|Cities & the Dead 0
Author: marginaliana PM
...and little by little, he went back to relying on gestures, grimaces, glances...Rated: Fiction K+ - English - Words: 1,189 - Reviews: 1 - Published: 01-01-12 - Status: Complete - id: 7699355
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As time went by, words began to replace objects and gestures in Marco's tales: first exclamations, isolated nouns, dry verbs, then phrases, ramified and leafy discourses, metaphors and tropes. The foreigner had learned to speak the emperor's language or the emperor to understand the language of the foreigner.
But you would have said communication between them was less happy than in the past: to be sure, words are more useful than objects and gestures in listing the most important things of every province and city – monuments, markets, costumes, fauna and flora – and yet when Polo began to talk about how life must be in those places, day after day, evening after evening, words failed him, and little by little, he went back to relying on gestures, grimaces, glances.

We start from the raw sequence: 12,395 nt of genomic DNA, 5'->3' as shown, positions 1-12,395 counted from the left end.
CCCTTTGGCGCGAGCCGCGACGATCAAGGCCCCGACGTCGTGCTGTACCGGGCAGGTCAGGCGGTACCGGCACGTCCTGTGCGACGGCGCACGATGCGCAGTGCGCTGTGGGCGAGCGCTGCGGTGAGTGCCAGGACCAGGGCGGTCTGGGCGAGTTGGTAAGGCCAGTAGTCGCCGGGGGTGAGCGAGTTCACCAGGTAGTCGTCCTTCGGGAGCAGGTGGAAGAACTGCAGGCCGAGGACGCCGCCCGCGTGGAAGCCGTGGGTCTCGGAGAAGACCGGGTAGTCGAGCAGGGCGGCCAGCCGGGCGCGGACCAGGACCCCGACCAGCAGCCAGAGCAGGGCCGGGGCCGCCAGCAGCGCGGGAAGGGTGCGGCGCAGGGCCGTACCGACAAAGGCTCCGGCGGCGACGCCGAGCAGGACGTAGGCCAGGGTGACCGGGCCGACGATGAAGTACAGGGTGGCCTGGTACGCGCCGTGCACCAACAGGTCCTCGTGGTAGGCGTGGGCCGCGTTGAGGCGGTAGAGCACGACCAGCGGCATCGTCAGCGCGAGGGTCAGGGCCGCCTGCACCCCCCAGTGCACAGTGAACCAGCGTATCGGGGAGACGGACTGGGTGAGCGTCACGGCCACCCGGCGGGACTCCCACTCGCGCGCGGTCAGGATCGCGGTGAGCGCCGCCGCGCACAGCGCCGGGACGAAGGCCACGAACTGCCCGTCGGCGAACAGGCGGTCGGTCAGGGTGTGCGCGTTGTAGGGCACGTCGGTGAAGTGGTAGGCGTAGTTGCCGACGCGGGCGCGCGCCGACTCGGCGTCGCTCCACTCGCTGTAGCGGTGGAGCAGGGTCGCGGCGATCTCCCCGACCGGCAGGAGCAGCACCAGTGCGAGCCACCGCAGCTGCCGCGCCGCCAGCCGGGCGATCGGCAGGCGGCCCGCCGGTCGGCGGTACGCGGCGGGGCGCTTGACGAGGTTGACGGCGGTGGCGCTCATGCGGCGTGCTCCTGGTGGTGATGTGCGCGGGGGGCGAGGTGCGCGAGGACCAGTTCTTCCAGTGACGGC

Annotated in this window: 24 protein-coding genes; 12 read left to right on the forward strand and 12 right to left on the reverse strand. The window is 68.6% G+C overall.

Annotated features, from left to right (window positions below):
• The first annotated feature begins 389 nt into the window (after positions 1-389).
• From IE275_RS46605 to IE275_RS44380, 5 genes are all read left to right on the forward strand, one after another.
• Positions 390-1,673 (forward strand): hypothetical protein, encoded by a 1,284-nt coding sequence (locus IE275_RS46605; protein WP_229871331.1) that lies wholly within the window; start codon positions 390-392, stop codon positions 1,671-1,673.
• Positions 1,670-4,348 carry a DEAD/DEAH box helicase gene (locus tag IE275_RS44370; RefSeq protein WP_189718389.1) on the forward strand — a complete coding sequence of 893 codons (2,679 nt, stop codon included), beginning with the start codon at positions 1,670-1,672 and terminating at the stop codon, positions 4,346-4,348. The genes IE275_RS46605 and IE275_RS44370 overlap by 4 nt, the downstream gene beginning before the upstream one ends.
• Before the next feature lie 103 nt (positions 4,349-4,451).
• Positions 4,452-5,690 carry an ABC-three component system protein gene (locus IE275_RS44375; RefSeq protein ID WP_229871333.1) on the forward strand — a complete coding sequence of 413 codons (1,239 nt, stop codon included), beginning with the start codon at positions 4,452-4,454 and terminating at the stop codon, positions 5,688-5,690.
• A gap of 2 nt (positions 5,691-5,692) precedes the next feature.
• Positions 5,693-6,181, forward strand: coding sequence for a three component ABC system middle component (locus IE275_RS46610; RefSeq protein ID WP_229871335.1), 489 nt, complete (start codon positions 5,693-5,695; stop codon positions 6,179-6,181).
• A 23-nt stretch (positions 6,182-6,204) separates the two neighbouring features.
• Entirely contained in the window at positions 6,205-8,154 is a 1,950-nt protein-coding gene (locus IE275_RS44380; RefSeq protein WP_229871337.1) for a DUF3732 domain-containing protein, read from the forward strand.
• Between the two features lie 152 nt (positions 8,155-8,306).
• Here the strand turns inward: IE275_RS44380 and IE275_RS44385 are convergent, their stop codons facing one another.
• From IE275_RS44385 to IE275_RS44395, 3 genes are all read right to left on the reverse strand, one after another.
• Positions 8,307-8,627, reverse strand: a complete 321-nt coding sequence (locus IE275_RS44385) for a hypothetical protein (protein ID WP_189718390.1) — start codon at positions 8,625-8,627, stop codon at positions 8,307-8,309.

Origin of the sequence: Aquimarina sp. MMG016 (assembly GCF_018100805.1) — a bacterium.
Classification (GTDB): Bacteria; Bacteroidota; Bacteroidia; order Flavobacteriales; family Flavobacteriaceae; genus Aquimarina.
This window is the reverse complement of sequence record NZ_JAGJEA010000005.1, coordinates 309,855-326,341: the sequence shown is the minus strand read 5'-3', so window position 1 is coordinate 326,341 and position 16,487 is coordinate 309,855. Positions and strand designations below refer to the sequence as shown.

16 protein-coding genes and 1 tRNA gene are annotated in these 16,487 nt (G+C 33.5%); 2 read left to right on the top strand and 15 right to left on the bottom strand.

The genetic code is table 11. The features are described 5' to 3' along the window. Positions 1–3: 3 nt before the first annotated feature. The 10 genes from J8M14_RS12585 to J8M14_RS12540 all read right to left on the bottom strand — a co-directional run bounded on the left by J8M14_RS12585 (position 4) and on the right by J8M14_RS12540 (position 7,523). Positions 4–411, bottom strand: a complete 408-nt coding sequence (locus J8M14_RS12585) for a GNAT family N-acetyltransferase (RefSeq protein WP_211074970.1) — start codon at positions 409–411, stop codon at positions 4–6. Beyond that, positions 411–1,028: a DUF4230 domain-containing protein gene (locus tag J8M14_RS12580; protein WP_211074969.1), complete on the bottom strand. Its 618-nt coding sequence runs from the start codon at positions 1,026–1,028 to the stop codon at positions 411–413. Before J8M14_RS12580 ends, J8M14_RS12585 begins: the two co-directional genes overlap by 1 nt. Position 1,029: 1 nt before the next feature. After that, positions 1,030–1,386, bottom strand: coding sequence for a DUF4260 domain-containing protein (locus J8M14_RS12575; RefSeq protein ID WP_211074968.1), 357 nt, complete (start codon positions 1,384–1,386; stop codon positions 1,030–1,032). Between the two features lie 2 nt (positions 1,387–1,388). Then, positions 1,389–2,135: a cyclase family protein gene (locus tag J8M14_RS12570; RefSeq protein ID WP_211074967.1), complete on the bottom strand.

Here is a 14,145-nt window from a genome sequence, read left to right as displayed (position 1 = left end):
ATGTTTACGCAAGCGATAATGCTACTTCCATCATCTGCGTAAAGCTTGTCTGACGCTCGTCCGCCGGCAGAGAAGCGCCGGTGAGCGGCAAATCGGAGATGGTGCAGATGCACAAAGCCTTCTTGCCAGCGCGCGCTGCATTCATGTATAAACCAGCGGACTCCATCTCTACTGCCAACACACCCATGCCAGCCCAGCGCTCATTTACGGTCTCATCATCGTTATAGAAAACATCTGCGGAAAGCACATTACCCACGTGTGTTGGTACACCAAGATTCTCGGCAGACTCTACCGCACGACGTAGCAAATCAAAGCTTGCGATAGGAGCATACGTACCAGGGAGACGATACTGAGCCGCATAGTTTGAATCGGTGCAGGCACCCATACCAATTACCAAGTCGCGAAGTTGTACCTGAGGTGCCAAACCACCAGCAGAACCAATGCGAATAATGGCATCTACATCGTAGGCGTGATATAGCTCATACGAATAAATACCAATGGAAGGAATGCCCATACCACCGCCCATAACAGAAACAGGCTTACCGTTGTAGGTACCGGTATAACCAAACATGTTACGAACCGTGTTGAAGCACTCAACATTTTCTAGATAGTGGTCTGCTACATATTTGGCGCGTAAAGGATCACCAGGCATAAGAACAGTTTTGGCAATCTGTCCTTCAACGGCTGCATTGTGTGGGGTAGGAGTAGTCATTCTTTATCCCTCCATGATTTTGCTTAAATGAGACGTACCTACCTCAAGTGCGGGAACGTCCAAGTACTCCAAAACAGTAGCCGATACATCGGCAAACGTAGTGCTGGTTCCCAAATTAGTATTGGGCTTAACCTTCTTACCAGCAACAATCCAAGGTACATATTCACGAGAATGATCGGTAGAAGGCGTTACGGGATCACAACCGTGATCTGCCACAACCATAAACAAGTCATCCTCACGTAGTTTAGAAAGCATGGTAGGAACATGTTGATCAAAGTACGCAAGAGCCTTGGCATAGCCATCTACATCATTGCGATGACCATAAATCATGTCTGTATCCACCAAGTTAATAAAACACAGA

-Invisible Cities, pp 38-39.
Cities & the dead. 0.
I became aware of the city of Kethya long before my eyes were granted the sight of its walls, for Kethya is a city of music.
His hand goes to his ear.
As I rode across the plain I sought it, cocking my head this way and that the better to catch the faint thread of the sound, my eyes tracing the dark, distant shapes of the hills in search of that certain orderly shape that indicates the work of man rather than nature.
Marco's eyes look past the Khan's, as if he is searching even now.
Then suddenly there was a gust of wind, and at last I heard it. To each traveler I am told it is different – perhaps a fanfare of brass horns, distant but pure, the sound gleaming in the air, perhaps the stirring rattle of the naqara drum, sharp, carrying across the plain, perhaps the hollow, haunting notes of the urghun, weaving through the endless mazes of grass.
He makes no attempt to imitate these sounds, but still Kublai hears them and more besides – an irregular crash of cymbals, the strummed notes of the yatga, the reedy whistle of the chuur.